For an in vitro assay of potential PD compounds, see the In Vitro Assays page.
Rat (unilateral 6-OHDA lesion)
Adult rats with this lesion exhibit several behavioral deficits, as well as show significant loss of both dopaminergic neurons in the substantia nigra and dopaminergic projections to the striatum on the lesioned side. This model is known to be sensitive to test compounds that affect dopaminergic activity.
Mouse (MPTP lesion)
This progressive-neuron-loss model of Parkinson’s disease uses repeated injections of low doses of the MPTP toxin, and multiple behavioral measures.
For a description of this model [Click here] and for specific data on the effects of L-DOPA and nicotine in this model [Click here]
An acute high-dose of MPTP is also sometimes used with this model
For an example study [Click here]
Dyskinesia and tremor (mouse, rat)
Current Parkinson's disease treatments that target dopamine receptors induce dyskinesias with extended use. To test therapeutics that may reduce these dyskinesias, a mouse model is used that induces dyskinetic-like behaviors by prolonged treatment with 6-OHDA (click here for a description of this model [Smith et al., 2012]).
Separate from dyskinesia, Parkinson's disease is characterized in part by the presence of a resting tremor, often "pill-rolling" but also tremulous jaw movements. A rat model induces tremulous jaw movements (TJM) using pilocarpine, tetrabenazine, or a combination of drugs, and specifically measures the frequency of the jaw movements (click here for a description of this model [Collins et al., 2011]). The latter model has characteristics of Parkinsonian tremor but is distinct from tardive dyskinesia.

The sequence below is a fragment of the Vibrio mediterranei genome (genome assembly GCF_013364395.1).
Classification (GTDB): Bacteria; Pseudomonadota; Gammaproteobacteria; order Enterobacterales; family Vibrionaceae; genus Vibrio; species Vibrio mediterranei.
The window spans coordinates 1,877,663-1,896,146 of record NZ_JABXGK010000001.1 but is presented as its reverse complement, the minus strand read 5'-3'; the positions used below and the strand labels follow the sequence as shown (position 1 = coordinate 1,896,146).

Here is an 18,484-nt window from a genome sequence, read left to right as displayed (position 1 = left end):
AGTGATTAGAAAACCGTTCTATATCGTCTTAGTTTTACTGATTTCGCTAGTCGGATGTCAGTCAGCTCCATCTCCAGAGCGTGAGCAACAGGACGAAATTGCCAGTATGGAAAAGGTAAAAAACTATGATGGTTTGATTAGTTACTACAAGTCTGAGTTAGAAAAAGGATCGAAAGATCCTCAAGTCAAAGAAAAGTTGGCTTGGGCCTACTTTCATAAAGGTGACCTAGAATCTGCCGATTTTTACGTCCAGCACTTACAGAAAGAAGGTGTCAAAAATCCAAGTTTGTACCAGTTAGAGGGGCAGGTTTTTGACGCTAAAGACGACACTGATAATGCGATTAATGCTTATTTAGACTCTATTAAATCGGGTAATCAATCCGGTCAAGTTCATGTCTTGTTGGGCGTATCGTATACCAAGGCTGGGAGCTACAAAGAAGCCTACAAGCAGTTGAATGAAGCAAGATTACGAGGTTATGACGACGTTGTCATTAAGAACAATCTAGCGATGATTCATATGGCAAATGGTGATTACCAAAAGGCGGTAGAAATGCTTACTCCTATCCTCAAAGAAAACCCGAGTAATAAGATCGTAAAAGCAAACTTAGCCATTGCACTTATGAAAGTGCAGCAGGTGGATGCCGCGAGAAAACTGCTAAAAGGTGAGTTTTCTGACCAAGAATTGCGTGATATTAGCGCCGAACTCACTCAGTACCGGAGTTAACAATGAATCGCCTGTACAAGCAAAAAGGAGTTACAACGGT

For an additional description of this model [Click here]
Marmoset MPTP lesion
This is the only animal model of Parkinson’s disease that expresses L-DOPA-induced psychoses, as well as dyskinesia, in addition to the usual parkinsonian motor symptoms. As the marmoset weighs much less than the macaque, the other common non-human primate model of PD, much less test drug is needed to evaluate efficacy. No drug that has exhibited anti-Parkinsonian activity clinically has not also shown efficacy in this model.
(For an example study [Click here]).